The 2020 Tokyo Olympics were supposed to kick-off this week. Instead, the pandemic has forced Japan and the International Olympic Committee to postpone the games until the summer of 2021 in what may be a scaled-down affair in comparison to the original 2020 plans. The Japanese government invested over $12 billion to build new stadiums, trains, and other projects as it prepared to play host. That spending may unnecessary if fewer fans are allowed to attend the games. Faced with declining revenues and uncertainty about the potential for a vaccine, the event’s corporate sponsors may also be forced to pull out. Nikkei Asian Review

Coronavirus by country


Central Asia weathered the first few months of the pandemic with relatively low case numbers, but COVID-19 infections across the region have spiked in recent weeks and no country is getting hit worse than Kazakhstan. It has thus far recorded over 600 deaths and 76,000 cases—50,000 of which have come since the beginning of July. The jump has prompted the Kazakh government to reimpose lockdown measures that were first introduced in March and lifted in May. The situation has also sparked a strange war of words between Kazakhstan and China, neighboring countries that have long shared friendly relations. In early July, the Chinese embassy in Kazakhstan reported that an “unknown pneumonia” that was far deadlier than COVID-19 was killing scores of people in the country. Kazakh authorities refuted the report as not “corresponding with reality.” Analysts believe that the “unknown pneumonia” may have been undiagnosed cases of COVID-19, a sign that Kazakhstan's pandemic is far worse than official figures indicate. The Diplomat  

Markets and movers

Ant Group – Alibaba’s financial technology subsidiary announced this week that it will seek a dual listing in Shanghai and Hong Kong by the end of the year. It's expected to be a blockbuster listing for the world's most valuable unicorn. Fortune

DiDi Chuxing – The Chinese ride-hailing giant announced on Wednesday that it is opening a new standalone ride-hailing service called Huaxiaozhu, which is targeted at younger consumers and will offer cheaper rides in comparison to its main platform. Deal Street Asia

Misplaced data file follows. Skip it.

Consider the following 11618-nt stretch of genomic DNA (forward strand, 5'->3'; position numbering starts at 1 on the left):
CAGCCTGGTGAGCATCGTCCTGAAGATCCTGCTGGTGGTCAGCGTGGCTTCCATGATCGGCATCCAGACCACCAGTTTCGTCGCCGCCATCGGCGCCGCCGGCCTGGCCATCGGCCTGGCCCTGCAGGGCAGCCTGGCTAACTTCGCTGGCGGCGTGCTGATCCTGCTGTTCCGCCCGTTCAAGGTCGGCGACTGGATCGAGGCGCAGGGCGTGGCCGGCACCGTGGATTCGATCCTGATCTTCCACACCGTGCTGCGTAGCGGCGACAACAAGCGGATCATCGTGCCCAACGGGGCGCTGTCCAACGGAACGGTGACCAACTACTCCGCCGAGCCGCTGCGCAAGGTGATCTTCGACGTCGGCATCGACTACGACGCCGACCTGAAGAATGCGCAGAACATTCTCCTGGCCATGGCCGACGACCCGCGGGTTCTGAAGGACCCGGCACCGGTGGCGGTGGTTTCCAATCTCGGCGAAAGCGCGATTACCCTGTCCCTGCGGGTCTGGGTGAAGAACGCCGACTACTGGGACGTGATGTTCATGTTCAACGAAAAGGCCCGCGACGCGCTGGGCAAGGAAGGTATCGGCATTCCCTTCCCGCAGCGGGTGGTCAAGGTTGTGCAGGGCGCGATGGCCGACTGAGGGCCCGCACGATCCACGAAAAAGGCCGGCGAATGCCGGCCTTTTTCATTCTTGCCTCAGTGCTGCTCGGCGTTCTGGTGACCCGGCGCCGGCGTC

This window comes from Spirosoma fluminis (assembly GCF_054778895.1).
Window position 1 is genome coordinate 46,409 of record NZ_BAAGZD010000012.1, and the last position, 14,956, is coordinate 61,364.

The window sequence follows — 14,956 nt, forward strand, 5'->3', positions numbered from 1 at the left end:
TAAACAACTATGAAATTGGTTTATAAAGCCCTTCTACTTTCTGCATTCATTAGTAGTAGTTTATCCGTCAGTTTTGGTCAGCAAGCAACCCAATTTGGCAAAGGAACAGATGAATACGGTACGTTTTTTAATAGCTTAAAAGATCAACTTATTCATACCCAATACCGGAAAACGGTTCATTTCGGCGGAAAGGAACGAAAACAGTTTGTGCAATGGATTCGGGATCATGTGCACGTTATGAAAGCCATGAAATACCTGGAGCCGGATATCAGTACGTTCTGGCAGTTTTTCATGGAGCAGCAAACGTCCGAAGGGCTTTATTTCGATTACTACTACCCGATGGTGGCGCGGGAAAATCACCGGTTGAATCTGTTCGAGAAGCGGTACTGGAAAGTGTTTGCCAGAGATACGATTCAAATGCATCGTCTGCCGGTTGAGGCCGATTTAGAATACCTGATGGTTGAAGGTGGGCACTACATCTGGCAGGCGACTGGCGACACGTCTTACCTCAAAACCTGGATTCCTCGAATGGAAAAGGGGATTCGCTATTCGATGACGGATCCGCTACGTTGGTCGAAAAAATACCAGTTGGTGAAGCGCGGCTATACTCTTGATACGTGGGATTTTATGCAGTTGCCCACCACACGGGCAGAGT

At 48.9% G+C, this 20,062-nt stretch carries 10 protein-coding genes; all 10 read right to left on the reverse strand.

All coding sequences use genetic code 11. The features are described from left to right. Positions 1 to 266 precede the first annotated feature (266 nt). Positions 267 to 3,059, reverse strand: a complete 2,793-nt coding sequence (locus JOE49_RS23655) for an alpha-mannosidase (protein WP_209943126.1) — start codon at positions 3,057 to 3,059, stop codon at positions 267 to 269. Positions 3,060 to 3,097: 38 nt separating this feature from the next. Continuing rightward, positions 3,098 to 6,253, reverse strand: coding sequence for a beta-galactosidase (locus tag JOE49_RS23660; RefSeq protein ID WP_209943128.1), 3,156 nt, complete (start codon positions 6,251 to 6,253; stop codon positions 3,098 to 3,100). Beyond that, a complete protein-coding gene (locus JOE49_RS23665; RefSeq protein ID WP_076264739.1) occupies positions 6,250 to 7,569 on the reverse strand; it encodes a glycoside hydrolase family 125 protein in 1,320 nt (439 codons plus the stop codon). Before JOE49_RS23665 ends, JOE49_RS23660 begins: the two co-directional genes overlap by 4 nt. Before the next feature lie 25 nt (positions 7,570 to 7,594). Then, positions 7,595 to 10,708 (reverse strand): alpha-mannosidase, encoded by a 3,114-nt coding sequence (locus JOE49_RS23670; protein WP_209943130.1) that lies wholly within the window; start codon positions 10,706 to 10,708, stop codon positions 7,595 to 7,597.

Starbucks – With Luckin, Starbucks’ main challenger in China in shambles, the American coffeehouse chain announced on Tuesday a new partnership with Chinese tech giant Alibaba to place Starbucks’ offerings on more of the company’s digital platforms. CNBC

Flipkart – The Indian e-commerce company announced on Thursday that it will take a 100% stake in Walmart India's wholesale business and launch a new product called Flipkart Wholesale, a new digital marketplace. Walmart has had a controlling stake in Flipkart since 2016, and both companies said on Thursday that the move will further integrate their operations. Livemint

Morgan Stanley – The U.S. bank is blocking interns in China from remotely accessing the company’s private networks due to concerns about China’s strict cyber security rules and the network potentially being compromised. For now, Morgan Stanley is an outlier among American banks in China; other firms like Goldman Sachs and JPMorgan Chase are continuing to offer digital, remote internships in the country. Financial Times

Final figure


South Korea avoided large-scale lockdowns amid the pandemic, but its economy has plunged into recession anyway. On Thursday, the Bank of Korea announced that the country’s GDP fell 3.3% compared to the first quarter and was down 2.9% versus Q2 of 2019. The downturn is due to a significant drop in exports, which normally account for 40% of the country’s annual GDP; they were down 16% in June 2020 compared to 2019. Still, private consumption was up 1.4% in the second quarter, and South Korean officials are hoping that increased global demand in the latter half of 2020 will help pull the country out of its current recession. Fortune